Farman notes that artists and cultural organizations can provide many practical solutions to ameliorate the nation’s current anti-immigrant trend. He explains that they can generate new communities that create counternarratives to racist anti-immigrant falsehoods. De Anda added that they can help make the US feel welcoming again:
At the center of this, art can tell the stories of the people most impacted to make sure their humanity is not erased in this moment. What immigrants have endured to come to this country, what they have escaped from and what they have built here, these are heroic stories and should be celebrated.
Abou Farman, an artist who also teaches anthropology at the New School and founded Art Space Sanctuary, stresses that ICE is a predatory agency without accountability. “[ICE] frequently breaks the law and lies and misrepresents; it has a racist agenda. We can’t think of it as just a kind of Arendtian banality of evil with bureaucrats who follow rules. These are people who are armed and active agents, hunters hunting down black and brown people.”
Speaking with Hyperallergic via email, Farman points out that “with ICE, you get almost 16,000 people a month being taken from their communities and families. According to agency’s own proud presentation of the numbers, the average daily population in detention is almost 40,000.”
As for why more cultural institutions have failed to stand up for immigrant rights, Farman hypothesizes that they are scared to wade into political waters for fear of having their nonprofit status revoked. (In the United States, nonprofits are required to not engage in political activities by law, though what qualifies as political can often be debatable.) The issue of the National Rifle Association (NRA), for instance, is discussed here.
“This initiative is an opportunity to address some of these matters and also to come together as a larger whole and try and develop a wider swathe of protection and coordinate actions,” says Farman.
How will this event affect change in the long run? Farman notes how activism can gain momentum, “A few months ago most people laughed when activists said Abolish ICE. Then [New York gubernatorial candidate] Cynthia Nixon said it during a press conference organized by the New Sanctuary Coalition in support of Debora Barrios who has taken sanctuary in a church. Then [Alexandria Ocasio-Cortez], who had also visited one of the NSC community meetings, blew into the media. And soon members of Congress were saying it. Things don’t shift on their own.”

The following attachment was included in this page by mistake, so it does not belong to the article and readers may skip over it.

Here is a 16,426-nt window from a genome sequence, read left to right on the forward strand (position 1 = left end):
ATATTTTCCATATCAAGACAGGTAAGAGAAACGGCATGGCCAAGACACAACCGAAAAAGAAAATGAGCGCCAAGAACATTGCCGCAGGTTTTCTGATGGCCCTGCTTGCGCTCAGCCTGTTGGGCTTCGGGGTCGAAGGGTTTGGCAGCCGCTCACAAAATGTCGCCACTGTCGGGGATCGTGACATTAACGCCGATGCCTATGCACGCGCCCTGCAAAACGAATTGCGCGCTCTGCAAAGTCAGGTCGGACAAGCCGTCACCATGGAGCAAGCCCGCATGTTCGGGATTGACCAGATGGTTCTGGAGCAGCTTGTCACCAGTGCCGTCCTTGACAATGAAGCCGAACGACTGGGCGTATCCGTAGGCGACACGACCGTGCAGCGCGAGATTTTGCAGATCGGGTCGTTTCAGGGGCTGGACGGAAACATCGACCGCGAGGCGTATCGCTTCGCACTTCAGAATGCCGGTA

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To: Tom Finkelpearl
Department of Cultural Affairs, New York
330 W 42nd St
New York, NY 10036
CC: Mayor’s Office of Immigrant Affairs
Re: Sanctuary Summit
Date: June 22, 2018
Artspace Sanctuary and the undersigned organizations are writing to invite the Department of Cultural Affairs (DCLA), along with the Mayor’s Office of Immigrant Affairs (MOIA), to help convene a gathering of the cultural community, including libraries, in order to explore the options they have within the law (and in cognizance of 501(c)3 status) and the positive, critical role that they might play in the current crisis around migration and racism; to stand up and to provide the most basic level of safety and equality of access, and demonstrate solidarity with communities across the boroughs.
The ruthless assault on immigrant communities, and on migrants trying to seek asylum at the border, has reached unprecedented levels. You have heard the stories – thousands of children have been forcibly separated from their parents by armed border patrol as a matter of state policy; hundreds of children who have been taken away have been “lost;” immigration judges are being forced to criminalize migrants en masse; activists are under attack, and more than 40,000 humans are being held in jails every day by order of Congress, by the impunity of ICE, by the complicity of county officials, and by the inaction of institutions and the citizenry. ICE is pursuing and disappearing up to 16,000 adults and children a month, over 95% from Mexico, Central and South America, and the Caribbean, many of whom have been residing in the United States for decades, sometimes for 50 years or more. Hundreds of thousands of people are being rendered statusless by executive decisions like those that have scrapped DACA and TPS for many nationalities – including most recently 9,000 Nepalese who have nowhere to turn.